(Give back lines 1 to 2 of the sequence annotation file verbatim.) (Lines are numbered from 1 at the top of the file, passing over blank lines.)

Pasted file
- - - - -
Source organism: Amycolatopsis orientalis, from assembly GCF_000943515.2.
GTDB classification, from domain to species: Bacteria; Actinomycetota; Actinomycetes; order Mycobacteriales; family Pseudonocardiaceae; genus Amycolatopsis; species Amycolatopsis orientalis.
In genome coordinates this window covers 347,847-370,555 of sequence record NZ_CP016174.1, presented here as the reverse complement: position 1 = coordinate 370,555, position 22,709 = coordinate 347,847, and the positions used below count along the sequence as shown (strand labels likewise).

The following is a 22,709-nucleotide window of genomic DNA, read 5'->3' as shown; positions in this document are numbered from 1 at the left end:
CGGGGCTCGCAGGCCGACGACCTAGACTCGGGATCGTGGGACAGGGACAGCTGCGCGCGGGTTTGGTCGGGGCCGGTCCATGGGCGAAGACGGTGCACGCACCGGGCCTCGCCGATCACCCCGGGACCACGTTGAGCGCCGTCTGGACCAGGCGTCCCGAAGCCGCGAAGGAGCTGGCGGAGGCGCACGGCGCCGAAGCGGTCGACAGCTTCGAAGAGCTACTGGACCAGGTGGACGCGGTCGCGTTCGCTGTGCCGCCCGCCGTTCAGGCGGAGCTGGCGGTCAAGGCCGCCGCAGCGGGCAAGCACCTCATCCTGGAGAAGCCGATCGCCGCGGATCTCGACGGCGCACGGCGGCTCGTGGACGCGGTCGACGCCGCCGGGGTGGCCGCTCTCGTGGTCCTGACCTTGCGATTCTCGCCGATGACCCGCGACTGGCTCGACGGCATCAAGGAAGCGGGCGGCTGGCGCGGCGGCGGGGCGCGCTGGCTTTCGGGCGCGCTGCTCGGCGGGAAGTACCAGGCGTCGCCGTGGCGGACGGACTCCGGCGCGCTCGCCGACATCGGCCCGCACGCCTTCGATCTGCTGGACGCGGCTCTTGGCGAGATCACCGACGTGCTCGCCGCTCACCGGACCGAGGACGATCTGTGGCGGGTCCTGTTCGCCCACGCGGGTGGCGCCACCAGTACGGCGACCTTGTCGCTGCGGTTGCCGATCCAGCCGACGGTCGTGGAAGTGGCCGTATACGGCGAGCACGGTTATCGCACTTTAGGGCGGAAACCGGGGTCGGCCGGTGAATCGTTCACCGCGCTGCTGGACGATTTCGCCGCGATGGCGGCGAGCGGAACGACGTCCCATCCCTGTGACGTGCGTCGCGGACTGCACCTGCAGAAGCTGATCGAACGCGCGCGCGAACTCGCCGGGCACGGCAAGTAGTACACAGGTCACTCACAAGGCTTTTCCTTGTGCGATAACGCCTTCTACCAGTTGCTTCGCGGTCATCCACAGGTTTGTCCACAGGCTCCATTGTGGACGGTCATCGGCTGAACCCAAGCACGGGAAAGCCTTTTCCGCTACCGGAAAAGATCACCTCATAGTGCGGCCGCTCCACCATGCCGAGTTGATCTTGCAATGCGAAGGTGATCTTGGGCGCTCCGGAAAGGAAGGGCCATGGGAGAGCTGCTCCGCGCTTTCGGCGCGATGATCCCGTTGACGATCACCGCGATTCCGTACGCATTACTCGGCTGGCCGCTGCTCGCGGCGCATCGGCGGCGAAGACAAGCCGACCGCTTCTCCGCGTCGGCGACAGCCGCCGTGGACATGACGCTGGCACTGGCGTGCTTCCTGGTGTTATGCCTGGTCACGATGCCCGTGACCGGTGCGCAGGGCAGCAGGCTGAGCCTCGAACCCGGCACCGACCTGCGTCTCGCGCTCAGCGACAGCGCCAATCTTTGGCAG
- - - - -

Source organism: Amycolatopsis orientalis, from assembly GCF_000943515.2.
GTDB classification, from domain to species: Bacteria; Actinomycetota; Actinomycetes; order Mycobacteriales; family Pseudonocardiaceae; genus Amycolatopsis; species Amycolatopsis orientalis.